Tuesday, May 29, 2007

A Question of Power

I just saw a news item about a former elementary school vice principal convicted of murdering his estranged wife, three children and mother-in-law in Bakersfield California. I had to check to see if I knew the guy (I didn't). I've mentioned before that in 1990 I quit my job at EDS and moved to Taft California, where my wife took her first job as a City Manager. Taft is a small town of six thousand people in Kern Country, 35 miles southwest of Bakersfield. Given that, I spent some time in Bakersfield, mainly when I was a member of KIPUG, the Kern Independent PC Users Group.

Strange things happened back in my three years in Taft; strange death-related things. The first had to do with WESTEC, the Westside Energy Services Training and Education Center in Taft. I owe most of my career since I left Taft to WESTEC.

I was a member of the Taft Rotary Club when one day a fellow member said he wanted to talk to me about an idea he had for some software. Dick Mallard was the head of WESTEC and he told me about something he wanted to call Skill Trac. It seemed too ambitious for a one-man shop like me, but a few weeks later I got a copy of Microsoft Visual Basic 1.0. I remembered everything Dick had said about Skill Trac and the first program I ever wrote in Visual Basic was an abbreviated demo of the basic Skill Trac screen.

I showed it to Dick and got a contract to finish the demo to show the WESTEC board and from there I got another contract to build the entire system. I later got another contract to build a version that used Microsoft Access as a database rather than the home-grown engine I had written for Skill Trac 1.0.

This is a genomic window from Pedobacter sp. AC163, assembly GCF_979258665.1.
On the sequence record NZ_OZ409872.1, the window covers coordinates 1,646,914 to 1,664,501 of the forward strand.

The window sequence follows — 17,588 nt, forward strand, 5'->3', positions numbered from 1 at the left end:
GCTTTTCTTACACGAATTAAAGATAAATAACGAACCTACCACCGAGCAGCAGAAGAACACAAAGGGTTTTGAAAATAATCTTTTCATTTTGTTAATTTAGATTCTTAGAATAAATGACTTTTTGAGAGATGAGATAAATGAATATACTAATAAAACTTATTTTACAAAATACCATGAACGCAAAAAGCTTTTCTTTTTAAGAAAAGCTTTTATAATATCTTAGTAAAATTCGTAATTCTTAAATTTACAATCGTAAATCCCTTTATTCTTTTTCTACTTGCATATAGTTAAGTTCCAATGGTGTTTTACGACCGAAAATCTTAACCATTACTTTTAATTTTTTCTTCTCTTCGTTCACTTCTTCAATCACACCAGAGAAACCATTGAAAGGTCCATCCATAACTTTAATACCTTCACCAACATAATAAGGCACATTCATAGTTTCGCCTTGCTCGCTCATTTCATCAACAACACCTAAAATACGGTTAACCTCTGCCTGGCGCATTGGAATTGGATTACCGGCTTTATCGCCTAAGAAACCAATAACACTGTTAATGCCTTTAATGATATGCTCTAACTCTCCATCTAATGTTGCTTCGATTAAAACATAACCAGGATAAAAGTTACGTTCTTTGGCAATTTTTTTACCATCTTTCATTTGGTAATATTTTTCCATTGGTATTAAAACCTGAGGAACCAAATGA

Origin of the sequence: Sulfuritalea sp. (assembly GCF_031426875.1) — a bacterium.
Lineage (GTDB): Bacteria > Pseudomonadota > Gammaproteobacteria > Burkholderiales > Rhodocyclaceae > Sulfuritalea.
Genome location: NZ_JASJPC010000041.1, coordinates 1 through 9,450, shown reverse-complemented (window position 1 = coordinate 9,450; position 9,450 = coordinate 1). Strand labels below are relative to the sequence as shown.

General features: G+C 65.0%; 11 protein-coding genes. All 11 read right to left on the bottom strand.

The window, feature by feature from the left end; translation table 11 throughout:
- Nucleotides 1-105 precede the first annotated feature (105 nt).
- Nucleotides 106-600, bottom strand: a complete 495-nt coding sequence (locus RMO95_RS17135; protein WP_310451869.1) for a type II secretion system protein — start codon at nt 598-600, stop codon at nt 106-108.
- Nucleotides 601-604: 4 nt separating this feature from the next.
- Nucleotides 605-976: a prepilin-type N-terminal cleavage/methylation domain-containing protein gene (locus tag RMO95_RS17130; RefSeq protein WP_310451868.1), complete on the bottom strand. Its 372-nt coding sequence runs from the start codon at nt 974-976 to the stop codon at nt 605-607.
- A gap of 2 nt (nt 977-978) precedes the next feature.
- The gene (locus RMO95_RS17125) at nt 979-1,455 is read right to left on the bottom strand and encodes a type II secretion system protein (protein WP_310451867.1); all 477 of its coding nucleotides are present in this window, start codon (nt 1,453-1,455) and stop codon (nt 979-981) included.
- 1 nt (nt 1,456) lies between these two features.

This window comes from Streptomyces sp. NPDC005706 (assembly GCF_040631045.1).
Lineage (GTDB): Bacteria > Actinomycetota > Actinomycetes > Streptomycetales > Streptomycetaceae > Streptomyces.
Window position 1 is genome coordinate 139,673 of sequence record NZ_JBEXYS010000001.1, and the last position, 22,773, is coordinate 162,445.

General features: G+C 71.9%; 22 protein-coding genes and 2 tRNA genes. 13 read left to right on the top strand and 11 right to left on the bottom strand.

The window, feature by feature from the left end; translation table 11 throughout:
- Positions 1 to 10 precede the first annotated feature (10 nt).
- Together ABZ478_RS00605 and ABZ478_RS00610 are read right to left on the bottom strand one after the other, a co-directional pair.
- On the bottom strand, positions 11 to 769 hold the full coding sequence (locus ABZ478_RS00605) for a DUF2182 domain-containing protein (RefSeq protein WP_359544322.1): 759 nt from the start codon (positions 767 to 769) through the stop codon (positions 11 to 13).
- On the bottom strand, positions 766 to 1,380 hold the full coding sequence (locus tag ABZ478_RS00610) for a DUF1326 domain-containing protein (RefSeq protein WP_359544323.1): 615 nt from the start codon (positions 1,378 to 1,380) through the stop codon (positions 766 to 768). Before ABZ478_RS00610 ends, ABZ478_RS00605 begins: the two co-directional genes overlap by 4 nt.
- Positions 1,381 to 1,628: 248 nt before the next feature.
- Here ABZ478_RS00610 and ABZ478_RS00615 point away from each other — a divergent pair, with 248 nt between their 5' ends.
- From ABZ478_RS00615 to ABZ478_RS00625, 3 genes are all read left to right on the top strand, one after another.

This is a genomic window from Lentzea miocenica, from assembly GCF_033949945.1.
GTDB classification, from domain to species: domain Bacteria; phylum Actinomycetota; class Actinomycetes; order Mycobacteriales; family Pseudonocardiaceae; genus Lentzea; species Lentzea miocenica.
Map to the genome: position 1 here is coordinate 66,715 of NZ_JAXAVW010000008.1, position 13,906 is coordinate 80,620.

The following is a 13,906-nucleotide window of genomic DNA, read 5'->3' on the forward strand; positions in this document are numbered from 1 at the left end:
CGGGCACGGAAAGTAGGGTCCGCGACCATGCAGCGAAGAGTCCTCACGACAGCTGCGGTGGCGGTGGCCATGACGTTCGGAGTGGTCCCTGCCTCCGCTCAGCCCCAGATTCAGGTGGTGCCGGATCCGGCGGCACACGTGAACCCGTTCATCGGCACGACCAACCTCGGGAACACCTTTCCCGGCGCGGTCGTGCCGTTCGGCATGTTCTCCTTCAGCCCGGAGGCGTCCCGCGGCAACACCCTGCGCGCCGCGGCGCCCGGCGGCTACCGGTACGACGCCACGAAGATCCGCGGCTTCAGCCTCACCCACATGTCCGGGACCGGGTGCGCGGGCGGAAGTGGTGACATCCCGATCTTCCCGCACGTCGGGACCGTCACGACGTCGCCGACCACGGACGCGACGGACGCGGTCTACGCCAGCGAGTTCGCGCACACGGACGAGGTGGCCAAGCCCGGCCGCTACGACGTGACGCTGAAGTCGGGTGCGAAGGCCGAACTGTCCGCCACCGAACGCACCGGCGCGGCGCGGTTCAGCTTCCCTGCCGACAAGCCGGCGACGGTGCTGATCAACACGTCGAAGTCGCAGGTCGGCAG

I only found out a few months after I signed the initial contract that Dick had already found another programmer to write the software, but that the day he was to come in and sign the contract he had a heart attack and died. His death is the only reason I got to write Skill Trac, and Skill Trac is the only reason I've had a non-stop Visual Basic career ever since.

At KIPUG I was the editor and main writer for the group newsletter and I was constantly locking horns with two other KIPUG members, both who were also KIPUG board members and both of who happened to be named John. Except for the two Johns, I was pretty much loved by everyone in the group. My problems with the Johns became more and more heated over time and who knows to what level it would have escalated to had they not both died within a month of one another.

It seemed like every time I needed a break in Taft, someone died and gave it to me. It was a strange power to have and I'm glad when I left Taft I seemed to have left it behind.

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